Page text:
2018A&A...610A...9G


C.D.S. - SIMBAD4 rel 1.7 - 2021.04.16CEST10:54:27

2018A&A...610A...9G - Astronomy and Astrophysics, volume 610A, 9-9 (2018/2-1)

The first frost in the Pipe Nebula.

GOTO M., BAILEY J.D., HOCUK S., CASELLI P., ESPLUGUES G.B., CAZAUX S. and SPAANS M.

Abstract (from CDS):

Context. Spectroscopic studies of ices in nearby star-forming regions indicate that ice mantles form on dust grains in two distinct steps, starting with polar ice formation (H2O rich) and switching to apolar ice (CO rich).
Aims. We test how well the picture applies to more diffuse and quiescent clouds where the formation of the first layers of ice mantles can be witnessed.
Methods. Medium-resolution near-infrared spectra are obtained toward background field stars behind the Pipe Nebula.
Results. The water ice absorption is positively detected at 3.0µm in seven lines of sight out of 21 sources for which observed spectra are successfully reduced. The peak optical depth of the water ice is significantly lower than those in Taurus with the same AV. The source with the highest water-ice optical depth shows CO ice absorption at 4.7µm as well. The fractional abundance of CO ice with respect to water ice is 16–6+7%, and about half as much as the values typically seen in low-mass star-forming regions.
Conclusions. A small fractional abundance of CO ice is consistent with some of the existing simulations. Observations of CO2 ice in the early diffuse phase of a cloud play a decisive role in understanding the switching mechanism between polar and apolar ice formation.

Abstract Copyright: © ESO, 2018

Journal keyword(s): astrochemistry - ISM: clouds - ISM: individual objects: the Pipe Nebula - ISM: molecules - infrared: ISM - solid state: volatile

VizieR on-line data: <Available at CDS (J/A+A/610/A9): list.dat pipe1.dat pipe2.dat pipe6.dat pipe7.dat pipe8.dat pipe14.dat pipe15.dat>

Simbad objects: 23

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Number of rows : 23

N Identifier Otype ICRS (J2000)
RA
ICRS (J2000)
DEC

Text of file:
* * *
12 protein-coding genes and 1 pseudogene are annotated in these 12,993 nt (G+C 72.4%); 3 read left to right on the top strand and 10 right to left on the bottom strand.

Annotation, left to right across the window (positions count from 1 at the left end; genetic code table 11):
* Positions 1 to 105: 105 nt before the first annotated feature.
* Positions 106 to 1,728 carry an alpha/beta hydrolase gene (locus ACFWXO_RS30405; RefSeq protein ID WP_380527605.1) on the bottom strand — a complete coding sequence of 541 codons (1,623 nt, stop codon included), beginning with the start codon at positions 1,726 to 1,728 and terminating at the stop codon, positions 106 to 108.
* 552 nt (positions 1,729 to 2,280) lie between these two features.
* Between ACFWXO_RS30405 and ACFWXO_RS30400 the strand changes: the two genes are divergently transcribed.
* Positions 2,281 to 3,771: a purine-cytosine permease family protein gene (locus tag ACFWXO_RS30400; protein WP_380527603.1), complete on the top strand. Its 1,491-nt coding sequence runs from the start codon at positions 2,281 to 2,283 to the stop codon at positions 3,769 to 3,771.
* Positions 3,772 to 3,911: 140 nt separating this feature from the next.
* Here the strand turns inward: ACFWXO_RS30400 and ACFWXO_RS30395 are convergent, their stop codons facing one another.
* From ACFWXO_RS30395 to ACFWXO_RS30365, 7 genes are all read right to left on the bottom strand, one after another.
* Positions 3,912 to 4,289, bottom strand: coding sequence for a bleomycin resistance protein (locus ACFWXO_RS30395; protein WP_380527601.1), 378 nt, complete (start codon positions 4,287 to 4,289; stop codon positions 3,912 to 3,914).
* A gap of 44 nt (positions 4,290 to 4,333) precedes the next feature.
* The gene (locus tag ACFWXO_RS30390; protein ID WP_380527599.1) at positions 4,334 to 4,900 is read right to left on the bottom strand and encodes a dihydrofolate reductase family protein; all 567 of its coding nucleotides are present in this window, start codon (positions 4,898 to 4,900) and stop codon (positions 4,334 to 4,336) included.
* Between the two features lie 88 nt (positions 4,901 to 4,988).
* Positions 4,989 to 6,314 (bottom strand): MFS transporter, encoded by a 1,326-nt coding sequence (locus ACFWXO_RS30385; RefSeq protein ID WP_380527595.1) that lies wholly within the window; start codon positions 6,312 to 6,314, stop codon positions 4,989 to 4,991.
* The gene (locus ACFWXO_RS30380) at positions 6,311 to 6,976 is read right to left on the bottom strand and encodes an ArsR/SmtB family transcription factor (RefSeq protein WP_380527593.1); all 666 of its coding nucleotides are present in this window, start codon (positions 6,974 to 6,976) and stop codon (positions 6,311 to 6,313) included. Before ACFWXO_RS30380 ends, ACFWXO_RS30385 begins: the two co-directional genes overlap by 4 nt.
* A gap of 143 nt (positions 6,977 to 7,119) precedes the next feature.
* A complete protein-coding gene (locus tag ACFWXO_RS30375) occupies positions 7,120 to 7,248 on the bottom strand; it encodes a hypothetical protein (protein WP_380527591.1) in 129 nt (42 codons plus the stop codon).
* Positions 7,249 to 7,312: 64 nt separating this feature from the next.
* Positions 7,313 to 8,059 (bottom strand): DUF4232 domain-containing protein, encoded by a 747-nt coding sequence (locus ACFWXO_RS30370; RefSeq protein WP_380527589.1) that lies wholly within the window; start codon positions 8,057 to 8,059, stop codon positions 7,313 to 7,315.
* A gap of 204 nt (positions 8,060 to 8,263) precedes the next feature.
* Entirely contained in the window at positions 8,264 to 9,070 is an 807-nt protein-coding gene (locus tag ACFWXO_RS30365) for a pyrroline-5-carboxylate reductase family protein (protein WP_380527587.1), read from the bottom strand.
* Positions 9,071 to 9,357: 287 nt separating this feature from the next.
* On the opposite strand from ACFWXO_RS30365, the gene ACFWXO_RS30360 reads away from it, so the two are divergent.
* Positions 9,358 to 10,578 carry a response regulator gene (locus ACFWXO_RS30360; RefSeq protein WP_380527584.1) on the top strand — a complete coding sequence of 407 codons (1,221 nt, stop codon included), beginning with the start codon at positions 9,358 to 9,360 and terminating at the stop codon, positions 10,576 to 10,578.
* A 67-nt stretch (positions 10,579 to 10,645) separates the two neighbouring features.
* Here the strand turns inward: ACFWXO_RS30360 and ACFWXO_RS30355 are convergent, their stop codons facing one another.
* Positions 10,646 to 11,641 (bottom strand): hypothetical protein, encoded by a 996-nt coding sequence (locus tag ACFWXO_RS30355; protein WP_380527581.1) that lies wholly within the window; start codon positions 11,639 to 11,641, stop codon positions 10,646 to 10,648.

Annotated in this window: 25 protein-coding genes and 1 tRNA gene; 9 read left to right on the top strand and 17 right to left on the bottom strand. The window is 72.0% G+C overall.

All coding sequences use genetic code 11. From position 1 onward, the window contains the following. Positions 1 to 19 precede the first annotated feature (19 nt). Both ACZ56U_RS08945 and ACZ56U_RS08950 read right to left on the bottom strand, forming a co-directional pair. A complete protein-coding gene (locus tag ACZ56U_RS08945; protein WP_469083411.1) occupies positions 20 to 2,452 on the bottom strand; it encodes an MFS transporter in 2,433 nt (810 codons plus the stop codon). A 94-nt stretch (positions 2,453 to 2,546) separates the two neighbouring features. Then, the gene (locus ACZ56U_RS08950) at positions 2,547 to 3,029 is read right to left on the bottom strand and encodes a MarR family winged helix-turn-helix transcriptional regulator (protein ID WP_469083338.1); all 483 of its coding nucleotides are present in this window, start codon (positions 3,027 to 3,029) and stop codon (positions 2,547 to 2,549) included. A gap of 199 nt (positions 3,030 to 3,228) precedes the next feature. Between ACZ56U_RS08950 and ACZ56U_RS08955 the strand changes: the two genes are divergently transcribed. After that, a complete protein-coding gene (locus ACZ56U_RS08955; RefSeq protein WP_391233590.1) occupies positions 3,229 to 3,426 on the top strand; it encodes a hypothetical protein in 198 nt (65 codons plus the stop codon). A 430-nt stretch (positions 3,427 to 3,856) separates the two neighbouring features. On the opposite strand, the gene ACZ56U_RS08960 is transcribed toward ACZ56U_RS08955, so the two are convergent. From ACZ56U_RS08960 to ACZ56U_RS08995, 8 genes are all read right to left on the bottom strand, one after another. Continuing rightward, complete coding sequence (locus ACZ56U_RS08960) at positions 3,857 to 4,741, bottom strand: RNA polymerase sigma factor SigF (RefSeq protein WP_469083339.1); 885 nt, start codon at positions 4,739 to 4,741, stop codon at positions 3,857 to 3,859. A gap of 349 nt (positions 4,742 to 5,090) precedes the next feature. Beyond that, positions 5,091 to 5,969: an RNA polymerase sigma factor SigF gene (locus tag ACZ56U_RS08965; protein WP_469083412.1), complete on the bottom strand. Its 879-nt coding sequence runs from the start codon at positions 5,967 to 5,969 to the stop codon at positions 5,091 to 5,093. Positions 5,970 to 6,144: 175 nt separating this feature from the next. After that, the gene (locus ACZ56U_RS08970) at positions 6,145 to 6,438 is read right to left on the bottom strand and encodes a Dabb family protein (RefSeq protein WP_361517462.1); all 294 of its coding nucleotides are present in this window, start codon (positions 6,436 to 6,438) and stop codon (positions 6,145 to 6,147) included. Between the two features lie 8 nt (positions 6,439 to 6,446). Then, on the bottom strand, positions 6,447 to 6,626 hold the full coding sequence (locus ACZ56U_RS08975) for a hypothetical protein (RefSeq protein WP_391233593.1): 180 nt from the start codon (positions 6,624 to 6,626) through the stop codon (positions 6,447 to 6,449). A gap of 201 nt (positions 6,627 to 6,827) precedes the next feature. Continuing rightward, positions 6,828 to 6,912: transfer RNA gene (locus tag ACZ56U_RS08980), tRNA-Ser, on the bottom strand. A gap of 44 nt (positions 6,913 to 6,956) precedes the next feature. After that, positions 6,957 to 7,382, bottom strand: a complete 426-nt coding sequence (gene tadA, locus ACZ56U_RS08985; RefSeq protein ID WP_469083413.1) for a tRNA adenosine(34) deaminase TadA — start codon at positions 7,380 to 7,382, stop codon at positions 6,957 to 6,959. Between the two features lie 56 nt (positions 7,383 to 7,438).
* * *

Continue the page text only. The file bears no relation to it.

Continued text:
Mag U Mag B Mag V Mag R Mag I Sp type #ref
1850 - 2021
#notes
1 NAME Taurus Complex SFR 04 41.0 +25 52           ~ 3679 0
2 LDN 1595 DNe 05 27.7 +06 32           ~ 7 0
3 NAME Coalsack Nebula DNe 12 31 19 -63 44.6           ~ 246 0
4 LDN 183 MoC 15 54 12.2 -02 49 42           ~ 702 1
5 NAME Lup Cloud SFR 16 03 -38.1           ~ 558 0
6 NAME ASSOC II SCO As* 16 15 -24.2           ~ 1168 1
7 NAME Ophiuchus Molecular Cloud SFR 16 28 06 -24 32.5           ~ 3156 1
8 LDN 1746 DNe 17 11.3 -27 22           ~ 117 0
9 LDN 57 DNe 17 22 38.2 -23 49 34           ~ 286 1
10 2MASS J17280535-2627053 * 17 28 05.3646269731 -26 27 05.310829526           M3III 1 0
11 2MASS J17281419-2620522 * 17 28 14.1983255639 -26 20 52.227506456           M5.5III 1 0
12 2MASS J17281466-2627361 * 17 28 14.6577127493 -26 27 36.258838880           M5.5III 1 0
13 2MASS J17282887-2617337 * 17 28 28.8802412119 -26 17 33.677625085           M6III 1 0
14 2MASS J17282929-2620358 * 17 28 29.3030619782 -26 20 35.938747803           M5.5III 1 0
15 NAME the Pipe Nebula DNe 17 30 -25.0           ~ 351 1
16 2MASS J17312249-2629585 * 17 31 22.4955280289 -26 29 58.599241945           M6III 1 0
17 2MASS J17312818-2631268 * 17 31 28.1884664122 -26 31 26.867498024           M5.5III 1 0
18 NAME Galactic Center gam 17 45 39.60213 -29 00 22.0000           ~ 12108 0
19 LDN 429 DNe 18 16 44 -08 18.9           ~ 34 0
20 NAME Serpens Cloud SFR 18 29 49 +01 14.8           ~ 967 2
21 CK 2 Y*O 18 30 00.618 +01 15 20.12           K5-M0III 52 0
22 IC 5146 OpC 21 53 24 +47 16.0           ~ 400 2
23 NAME Galactic Bulge reg ~ ~           ~ 3564 0

    Equat.    Gal    SGal    Ecl

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2021.04.16-10:54:27

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